9. Hydrogen Storage in Boron Nitride and Carbon Nanomaterials

    Directory of Open Access Journals (Sweden)

    Takeo Oku

    2014-12-01

    Full Text Available Boron nitride (BN nanomaterials were synthesized from LaB6 and Pd/boron powder, and the hydrogen storage was investigated by differential thermogravimetric analysis, which showed possibility of hydrogen storage of 1–3 wt%. The hydrogen gas storage in BN and carbon (C clusters was also investigated by molecular orbital calculations, which indicated possible hydrogen storage of 6.5 and 4.9 wt%, respectively. Chemisorption calculation was also carried out for B24N24 cluster with changing endohedral elements in BN cluster to compare the bonding energy at nitrogen and boron, which showed that Li is a suitable element for hydrogenation to the BN cluster. The BN cluster materials would store H2 molecule easier than carbon fullerene materials, and its stability for high temperature would be good. Molecular dynamics calculations showed that a H2 molecule remains stable in a C60 cage at 298 K and 0.1 MPa, and that pressures over 5 MPa are needed to store H2 molecules in the C60 cage.

  10. Charge carrier transport properties in layer structured hexagonal boron nitride

    Science.gov (United States)

    Doan, T. C.; Li, J.; Lin, J. Y.; Jiang, H. X.

    2014-10-01

    Due to its large in-plane thermal conductivity, high temperature and chemical stability, large energy band gap (˜ 6.4 eV), hexagonal boron nitride (hBN) has emerged as an important material for applications in deep ultraviolet photonic devices. Among the members of the III-nitride material system, hBN is the least studied and understood. The study of the electrical transport properties of hBN is of utmost importance with a view to realizing practical device applications. Wafer-scale hBN epilayers have been successfully synthesized by metal organic chemical deposition and their electrical transport properties have been probed by variable temperature Hall effect measurements. The results demonstrate that undoped hBN is a semiconductor exhibiting weak p-type at high temperatures (> 700 °K). The measured acceptor energy level is about 0.68 eV above the valence band. In contrast to the electrical transport properties of traditional III-nitride wide bandgap semiconductors, the temperature dependence of the hole mobility in hBN can be described by the form of μ ∝ (T/T0)-α with α = 3.02, satisfying the two-dimensional (2D) carrier transport limit dominated by the polar optical phonon scattering. This behavior is a direct consequence of the fact that hBN is a layer structured material. The optical phonon energy deduced from the temperature dependence of the hole mobility is ħω = 192 meV (or 1546 cm-1), which is consistent with values previously obtained using other techniques. The present results extend our understanding of the charge carrier transport properties beyond the traditional III-nitride semiconductors.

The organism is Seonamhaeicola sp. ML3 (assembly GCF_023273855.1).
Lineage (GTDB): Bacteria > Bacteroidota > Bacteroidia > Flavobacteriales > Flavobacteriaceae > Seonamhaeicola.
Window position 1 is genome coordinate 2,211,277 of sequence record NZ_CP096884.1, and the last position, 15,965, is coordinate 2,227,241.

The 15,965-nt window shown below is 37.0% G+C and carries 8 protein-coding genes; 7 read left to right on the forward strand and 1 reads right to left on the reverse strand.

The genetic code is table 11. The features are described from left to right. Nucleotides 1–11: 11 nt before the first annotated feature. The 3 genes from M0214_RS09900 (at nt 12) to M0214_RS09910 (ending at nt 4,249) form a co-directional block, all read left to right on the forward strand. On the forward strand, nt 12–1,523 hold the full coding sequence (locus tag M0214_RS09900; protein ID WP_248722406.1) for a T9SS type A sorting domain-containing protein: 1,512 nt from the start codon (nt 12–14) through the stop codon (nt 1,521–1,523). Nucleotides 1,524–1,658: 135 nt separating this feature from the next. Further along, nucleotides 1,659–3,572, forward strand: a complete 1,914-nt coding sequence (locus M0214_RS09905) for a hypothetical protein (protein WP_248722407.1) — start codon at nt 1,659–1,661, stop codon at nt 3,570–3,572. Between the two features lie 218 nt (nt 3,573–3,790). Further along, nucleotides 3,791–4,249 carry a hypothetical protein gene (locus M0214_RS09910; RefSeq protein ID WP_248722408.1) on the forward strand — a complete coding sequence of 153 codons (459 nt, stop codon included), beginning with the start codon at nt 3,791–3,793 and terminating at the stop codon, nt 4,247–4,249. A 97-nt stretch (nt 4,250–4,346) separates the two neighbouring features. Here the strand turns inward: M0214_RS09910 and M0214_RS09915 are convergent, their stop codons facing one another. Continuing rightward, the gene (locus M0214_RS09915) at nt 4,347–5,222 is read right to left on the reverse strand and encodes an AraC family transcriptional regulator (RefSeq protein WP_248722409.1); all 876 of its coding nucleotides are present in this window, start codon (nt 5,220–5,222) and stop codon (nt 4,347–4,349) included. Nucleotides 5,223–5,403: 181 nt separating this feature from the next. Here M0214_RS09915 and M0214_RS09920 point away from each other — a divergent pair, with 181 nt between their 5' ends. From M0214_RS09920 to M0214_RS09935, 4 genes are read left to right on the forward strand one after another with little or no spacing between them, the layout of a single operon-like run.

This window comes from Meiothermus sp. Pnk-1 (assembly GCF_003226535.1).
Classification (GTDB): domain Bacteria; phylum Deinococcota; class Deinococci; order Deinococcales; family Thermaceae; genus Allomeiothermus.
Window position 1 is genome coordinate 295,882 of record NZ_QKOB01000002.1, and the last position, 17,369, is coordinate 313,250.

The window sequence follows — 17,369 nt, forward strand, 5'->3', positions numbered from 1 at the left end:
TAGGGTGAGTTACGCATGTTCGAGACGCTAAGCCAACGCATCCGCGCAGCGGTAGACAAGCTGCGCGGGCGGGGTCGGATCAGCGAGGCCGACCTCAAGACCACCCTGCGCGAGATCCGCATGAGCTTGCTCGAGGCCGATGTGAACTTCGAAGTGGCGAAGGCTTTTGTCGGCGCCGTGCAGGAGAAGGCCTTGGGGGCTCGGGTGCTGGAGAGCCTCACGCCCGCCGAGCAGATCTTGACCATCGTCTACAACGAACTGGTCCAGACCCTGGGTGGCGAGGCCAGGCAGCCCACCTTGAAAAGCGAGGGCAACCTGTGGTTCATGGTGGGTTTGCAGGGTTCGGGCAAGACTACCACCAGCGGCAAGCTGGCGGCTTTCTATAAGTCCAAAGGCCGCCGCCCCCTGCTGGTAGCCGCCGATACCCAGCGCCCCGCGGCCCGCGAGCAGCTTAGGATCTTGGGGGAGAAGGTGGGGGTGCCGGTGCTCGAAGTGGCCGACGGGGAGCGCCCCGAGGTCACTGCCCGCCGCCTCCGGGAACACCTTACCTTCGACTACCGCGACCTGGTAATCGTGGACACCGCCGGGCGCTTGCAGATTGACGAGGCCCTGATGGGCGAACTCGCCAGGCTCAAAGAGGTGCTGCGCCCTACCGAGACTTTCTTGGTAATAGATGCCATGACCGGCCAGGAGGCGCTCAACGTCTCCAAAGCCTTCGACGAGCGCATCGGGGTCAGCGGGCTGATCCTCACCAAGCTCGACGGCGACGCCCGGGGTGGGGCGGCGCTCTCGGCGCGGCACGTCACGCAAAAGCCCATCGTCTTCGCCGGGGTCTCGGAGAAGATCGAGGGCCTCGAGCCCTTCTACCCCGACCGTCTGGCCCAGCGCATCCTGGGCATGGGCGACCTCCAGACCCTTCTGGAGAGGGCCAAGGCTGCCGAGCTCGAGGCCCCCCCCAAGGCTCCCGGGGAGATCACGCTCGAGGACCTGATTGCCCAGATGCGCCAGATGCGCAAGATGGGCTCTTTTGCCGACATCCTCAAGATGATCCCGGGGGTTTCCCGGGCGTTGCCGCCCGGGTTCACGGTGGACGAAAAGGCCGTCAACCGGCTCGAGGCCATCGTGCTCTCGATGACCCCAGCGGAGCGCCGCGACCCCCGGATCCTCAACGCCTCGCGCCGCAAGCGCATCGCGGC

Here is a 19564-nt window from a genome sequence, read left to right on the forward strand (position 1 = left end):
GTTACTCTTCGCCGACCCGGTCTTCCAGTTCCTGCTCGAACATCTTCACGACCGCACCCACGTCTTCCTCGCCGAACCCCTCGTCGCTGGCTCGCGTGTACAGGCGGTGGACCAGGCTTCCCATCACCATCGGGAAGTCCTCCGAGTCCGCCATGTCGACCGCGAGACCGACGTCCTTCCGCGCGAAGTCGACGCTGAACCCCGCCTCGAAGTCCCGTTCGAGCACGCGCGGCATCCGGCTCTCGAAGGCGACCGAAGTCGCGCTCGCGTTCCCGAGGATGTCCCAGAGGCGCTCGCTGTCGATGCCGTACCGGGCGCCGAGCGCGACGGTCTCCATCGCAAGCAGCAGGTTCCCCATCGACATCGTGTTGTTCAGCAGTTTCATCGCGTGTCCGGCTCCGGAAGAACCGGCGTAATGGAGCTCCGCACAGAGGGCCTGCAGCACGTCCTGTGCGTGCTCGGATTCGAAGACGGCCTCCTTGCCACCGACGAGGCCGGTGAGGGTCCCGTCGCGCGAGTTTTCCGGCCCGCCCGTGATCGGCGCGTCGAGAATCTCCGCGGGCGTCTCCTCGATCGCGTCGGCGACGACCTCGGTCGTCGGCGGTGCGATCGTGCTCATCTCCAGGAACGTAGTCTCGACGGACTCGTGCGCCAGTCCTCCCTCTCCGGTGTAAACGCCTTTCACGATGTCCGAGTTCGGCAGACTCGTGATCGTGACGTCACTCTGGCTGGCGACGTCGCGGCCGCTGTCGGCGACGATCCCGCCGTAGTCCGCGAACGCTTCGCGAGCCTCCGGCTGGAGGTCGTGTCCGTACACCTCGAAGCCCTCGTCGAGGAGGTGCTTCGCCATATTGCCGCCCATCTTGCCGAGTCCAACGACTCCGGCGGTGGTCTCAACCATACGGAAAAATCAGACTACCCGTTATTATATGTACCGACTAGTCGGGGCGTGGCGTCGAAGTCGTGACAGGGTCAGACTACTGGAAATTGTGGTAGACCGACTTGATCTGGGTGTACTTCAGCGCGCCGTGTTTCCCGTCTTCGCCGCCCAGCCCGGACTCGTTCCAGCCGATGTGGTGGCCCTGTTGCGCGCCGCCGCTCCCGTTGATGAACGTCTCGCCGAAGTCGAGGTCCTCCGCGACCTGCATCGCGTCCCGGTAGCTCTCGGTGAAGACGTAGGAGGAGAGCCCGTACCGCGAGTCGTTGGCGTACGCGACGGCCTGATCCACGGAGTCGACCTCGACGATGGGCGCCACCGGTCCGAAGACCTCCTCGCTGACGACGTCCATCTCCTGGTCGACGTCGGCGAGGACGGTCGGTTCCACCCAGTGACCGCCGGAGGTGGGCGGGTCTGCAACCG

11. Charge carrier transport properties in layer structured hexagonal boron nitride

    Directory of Open Access Journals (Sweden)

    T. C. Doan

    2014-10-01